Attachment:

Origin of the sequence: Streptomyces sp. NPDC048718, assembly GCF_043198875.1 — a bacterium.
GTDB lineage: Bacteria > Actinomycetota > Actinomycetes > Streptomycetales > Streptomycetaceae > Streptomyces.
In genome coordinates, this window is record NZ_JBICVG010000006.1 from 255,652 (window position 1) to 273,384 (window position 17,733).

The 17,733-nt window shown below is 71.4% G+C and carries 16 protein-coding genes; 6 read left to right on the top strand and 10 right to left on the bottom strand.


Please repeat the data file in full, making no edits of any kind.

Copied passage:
Origin of the sequence: Streptomyces sp. NPDC048718, assembly GCF_043198875.1 — a bacterium.
GTDB lineage: Bacteria > Actinomycetota > Actinomycetes > Streptomycetales > Streptomycetaceae > Streptomyces.
In genome coordinates, this window is record NZ_JBICVG010000006.1 from 255,652 (window position 1) to 273,384 (window position 17,733).

The 17,733-nt window shown below is 71.4% G+C and carries 16 protein-coding genes; 6 read left to right on the top strand and 10 right to left on the bottom strand.